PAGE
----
Paying taxes is a necessary evil, but U.S. expats and foreign citizens living in the States have a tickler tax picture than most. Cross-boarder professionals (i.e., working professionals living in a country other than their country of birth) face a far more complicated and confusing tax picture than most people. Having financial affairs outside of the U.S. invariably creates a unique tax situation. And failing to correctly pay taxes puts you at risk for major fines and penalties. The tentacles of the U.S. federal tax law reach farther than those of almost other country. Anyone with financials ties to the U.S falls under the jurisdiction of their stringent regulations. Here are five tips for making your tax life a little less taxing…
- Report All Foreign Accounts. Failure to report foreign bank accounts and other investment holdings can result in big penalties, sometimes even as much as the entire account balance. Owners of foreign accounts with higher balances must include Form 8938, Statement of Foreign Assets, with their U.S tax declarations. Foreign Bank Account Reporting (FBAR) filings must also be done separately for accounts totaling over $10,000.
- Report All Income To The IRS. Many people still believe that what they earn abroad is no business of the United States. Not so. The U.S. is the only major tax system employing a worldwide tax based on citizenship, regardless of where your live. This means that even if you already are paying tax to a foreign authority on your foreign income, you still need to report it to the IRS and potentially pay U.S. tax.
- Move Any Taxable Investment Accounts To The U.S. In case you haven’t heard, the IRS does not like U.S taxpayers to own investment accounts located outside the U.S. borders. With the numerous scandals over the past decade involving foreign banks helping U.S. taxpayers to evade taxes, there is now much greater awareness about the inappropriateness of foreign investment structure for US taxpayers.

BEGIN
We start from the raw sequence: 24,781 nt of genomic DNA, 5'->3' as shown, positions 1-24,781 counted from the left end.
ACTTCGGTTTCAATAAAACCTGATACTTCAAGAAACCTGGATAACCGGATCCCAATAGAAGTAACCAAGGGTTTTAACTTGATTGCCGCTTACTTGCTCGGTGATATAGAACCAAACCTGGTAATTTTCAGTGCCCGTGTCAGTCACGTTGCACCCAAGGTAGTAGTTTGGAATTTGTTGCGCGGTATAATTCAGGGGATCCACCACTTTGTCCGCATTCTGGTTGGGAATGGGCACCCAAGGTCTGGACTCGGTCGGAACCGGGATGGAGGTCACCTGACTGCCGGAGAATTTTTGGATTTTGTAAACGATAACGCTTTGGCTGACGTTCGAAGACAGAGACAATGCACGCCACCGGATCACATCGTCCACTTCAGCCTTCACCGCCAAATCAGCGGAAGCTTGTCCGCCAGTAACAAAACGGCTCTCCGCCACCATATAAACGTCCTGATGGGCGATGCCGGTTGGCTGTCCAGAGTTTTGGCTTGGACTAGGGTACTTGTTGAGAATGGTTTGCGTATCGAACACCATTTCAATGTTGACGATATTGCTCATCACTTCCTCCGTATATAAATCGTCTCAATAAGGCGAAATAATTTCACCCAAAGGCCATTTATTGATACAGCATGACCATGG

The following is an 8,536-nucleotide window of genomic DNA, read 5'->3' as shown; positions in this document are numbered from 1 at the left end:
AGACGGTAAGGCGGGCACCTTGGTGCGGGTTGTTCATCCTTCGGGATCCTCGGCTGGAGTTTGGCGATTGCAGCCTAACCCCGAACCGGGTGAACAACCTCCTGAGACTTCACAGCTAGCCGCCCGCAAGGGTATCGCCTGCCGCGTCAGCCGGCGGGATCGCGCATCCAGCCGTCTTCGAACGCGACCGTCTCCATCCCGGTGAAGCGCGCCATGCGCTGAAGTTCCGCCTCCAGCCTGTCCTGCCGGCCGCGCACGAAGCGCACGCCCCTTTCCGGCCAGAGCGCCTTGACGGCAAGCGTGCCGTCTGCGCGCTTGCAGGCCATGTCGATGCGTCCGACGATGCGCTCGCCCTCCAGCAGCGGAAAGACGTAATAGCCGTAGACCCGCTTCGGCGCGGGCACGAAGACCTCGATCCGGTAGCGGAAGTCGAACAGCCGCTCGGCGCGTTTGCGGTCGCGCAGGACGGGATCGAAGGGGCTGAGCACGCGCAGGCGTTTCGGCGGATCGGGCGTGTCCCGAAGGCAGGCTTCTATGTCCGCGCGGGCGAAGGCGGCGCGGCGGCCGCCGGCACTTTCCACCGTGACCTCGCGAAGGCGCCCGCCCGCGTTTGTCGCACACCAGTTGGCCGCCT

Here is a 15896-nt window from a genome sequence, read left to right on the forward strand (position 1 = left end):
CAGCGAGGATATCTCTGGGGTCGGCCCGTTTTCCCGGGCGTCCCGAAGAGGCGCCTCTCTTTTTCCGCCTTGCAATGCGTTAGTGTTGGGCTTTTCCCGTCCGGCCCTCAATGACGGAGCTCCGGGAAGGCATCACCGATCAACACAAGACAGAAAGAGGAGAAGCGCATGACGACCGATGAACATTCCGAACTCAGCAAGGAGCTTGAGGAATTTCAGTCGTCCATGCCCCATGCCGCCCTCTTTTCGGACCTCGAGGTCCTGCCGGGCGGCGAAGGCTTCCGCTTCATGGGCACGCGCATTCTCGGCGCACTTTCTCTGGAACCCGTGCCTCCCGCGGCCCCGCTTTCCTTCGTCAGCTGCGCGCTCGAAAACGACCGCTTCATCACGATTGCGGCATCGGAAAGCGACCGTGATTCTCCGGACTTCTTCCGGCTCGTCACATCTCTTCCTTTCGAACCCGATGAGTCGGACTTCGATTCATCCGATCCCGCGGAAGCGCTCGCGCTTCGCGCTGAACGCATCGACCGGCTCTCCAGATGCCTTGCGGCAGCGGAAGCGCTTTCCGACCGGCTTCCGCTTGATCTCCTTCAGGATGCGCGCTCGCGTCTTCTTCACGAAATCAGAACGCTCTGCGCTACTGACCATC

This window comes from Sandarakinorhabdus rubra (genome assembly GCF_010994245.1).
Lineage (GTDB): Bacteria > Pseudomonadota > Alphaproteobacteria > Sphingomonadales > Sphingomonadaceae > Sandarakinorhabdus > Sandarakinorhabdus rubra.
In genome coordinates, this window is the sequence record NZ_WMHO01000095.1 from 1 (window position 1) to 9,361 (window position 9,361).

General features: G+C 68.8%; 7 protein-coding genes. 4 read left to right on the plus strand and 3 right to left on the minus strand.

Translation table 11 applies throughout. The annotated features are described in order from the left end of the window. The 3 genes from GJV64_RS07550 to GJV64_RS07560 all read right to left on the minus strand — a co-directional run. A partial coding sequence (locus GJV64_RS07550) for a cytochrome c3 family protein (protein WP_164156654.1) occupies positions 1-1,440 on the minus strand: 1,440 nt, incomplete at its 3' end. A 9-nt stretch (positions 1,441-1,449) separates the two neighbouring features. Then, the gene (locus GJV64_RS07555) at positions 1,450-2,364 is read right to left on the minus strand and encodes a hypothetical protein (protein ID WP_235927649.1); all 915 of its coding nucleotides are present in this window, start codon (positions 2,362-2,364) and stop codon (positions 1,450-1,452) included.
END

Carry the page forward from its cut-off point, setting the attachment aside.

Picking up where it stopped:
- Report Foreign Rental Income. Many cross-border families own property abroad. Often they’ll hold onto a former home as an investment, and begin renting it out to create a passive income source. This often makes people wary about reporting property on their U.S tax return. They shouldn’t be. In most cases, these foreign rental properties are already taxed in the country where they are located, and that foreign tax becomes a credit against any potential U.S tax.
- Keep Track Of The Capital Gain Exemption On A Former Residence. If a taxpayer owns a home that has appreciated significantly, he or she should be careful about converting that property to a rental. The U.S. federal law grants a $500k tax exemption to marrieds couples ($250k if a single filer) on gains from the sale of a primary residence. This applies to foreign residences as well, so long as the the taxpayer lived there for at least two years. However, this exemption can be lost over time and may be prorated if the property is subsequently rented out once the homes was not a primary residence for at least two of the previous five years. So, if the taxpayer moves away and sells the house more than three years after he or she no longer lives in it, any gain from the sale will be fully taxable.
Learning to navigate tricky tax situations can be painful, but it is a small price to pay for the benefits of global existence. Give Bourke Accounting a call today at 502-451-8773 or stop by for a visit so we can help you navigate your financial situation. See you soon!